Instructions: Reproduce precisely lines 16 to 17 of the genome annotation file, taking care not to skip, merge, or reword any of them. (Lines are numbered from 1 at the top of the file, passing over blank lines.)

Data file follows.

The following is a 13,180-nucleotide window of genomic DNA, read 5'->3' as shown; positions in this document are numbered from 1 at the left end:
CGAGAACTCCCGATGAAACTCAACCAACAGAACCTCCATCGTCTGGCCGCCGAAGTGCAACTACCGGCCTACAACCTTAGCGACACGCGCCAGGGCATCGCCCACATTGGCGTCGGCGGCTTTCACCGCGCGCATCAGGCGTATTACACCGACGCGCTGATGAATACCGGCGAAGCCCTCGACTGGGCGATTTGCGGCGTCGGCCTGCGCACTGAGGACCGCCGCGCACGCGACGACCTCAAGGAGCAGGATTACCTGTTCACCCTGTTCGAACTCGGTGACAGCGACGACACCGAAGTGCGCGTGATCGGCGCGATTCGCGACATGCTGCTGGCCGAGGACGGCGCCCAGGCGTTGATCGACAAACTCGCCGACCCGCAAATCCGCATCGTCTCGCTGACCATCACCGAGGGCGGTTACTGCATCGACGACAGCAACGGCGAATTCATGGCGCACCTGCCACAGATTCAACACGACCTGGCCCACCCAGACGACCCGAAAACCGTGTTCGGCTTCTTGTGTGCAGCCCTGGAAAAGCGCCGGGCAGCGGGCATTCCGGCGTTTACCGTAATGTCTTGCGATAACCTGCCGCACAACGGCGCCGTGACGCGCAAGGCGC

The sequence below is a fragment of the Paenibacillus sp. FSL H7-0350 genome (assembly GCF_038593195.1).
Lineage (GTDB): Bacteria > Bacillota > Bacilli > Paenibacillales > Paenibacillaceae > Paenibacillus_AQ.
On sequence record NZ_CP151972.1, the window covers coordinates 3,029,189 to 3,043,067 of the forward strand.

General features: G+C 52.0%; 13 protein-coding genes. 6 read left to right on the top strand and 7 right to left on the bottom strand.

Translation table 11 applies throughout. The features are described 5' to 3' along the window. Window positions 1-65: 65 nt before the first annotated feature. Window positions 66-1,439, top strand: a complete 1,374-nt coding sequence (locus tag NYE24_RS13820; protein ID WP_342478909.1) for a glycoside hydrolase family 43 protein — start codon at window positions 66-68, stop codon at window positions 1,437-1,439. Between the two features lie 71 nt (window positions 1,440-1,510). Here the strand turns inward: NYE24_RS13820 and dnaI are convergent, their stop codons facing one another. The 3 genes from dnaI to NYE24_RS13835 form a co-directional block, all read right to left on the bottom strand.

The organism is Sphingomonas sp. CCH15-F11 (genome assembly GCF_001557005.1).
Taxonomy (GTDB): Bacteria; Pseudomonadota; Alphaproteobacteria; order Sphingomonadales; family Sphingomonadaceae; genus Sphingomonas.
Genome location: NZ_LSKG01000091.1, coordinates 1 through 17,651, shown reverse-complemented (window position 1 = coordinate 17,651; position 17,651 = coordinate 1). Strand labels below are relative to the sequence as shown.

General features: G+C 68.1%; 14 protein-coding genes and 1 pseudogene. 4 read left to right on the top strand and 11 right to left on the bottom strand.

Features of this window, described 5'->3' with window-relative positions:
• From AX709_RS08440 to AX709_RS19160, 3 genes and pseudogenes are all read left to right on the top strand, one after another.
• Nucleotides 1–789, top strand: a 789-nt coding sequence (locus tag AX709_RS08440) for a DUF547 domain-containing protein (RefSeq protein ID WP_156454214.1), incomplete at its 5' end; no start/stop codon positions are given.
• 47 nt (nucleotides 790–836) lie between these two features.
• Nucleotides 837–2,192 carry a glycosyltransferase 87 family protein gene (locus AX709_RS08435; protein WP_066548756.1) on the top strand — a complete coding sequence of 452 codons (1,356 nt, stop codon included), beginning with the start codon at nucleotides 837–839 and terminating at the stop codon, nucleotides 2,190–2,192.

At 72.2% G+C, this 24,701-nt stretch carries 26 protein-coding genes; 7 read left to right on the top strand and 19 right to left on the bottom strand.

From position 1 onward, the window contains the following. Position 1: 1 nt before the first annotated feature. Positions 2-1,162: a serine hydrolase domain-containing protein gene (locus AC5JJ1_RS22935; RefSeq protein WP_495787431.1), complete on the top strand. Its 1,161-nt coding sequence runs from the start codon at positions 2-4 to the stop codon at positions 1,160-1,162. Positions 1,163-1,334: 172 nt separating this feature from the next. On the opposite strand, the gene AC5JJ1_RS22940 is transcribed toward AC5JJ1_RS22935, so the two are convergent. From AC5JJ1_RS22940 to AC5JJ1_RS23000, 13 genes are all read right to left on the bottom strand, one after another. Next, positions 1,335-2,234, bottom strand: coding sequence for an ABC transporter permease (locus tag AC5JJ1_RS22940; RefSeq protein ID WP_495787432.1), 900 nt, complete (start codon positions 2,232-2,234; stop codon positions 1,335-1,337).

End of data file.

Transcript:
• Nucleotides 837–2,192 carry a glycosyltransferase 87 family protein gene (locus AX709_RS08435; protein WP_066548756.1) on the top strand — a complete coding sequence of 452 codons (1,356 nt, stop codon included), beginning with the start codon at nucleotides 837–839 and terminating at the stop codon, nucleotides 2,190–2,192.

At 72.2% G+C, this 24,701-nt stretch carries 26 protein-coding genes; 7 read left to right on the top strand and 19 right to left on the bottom strand.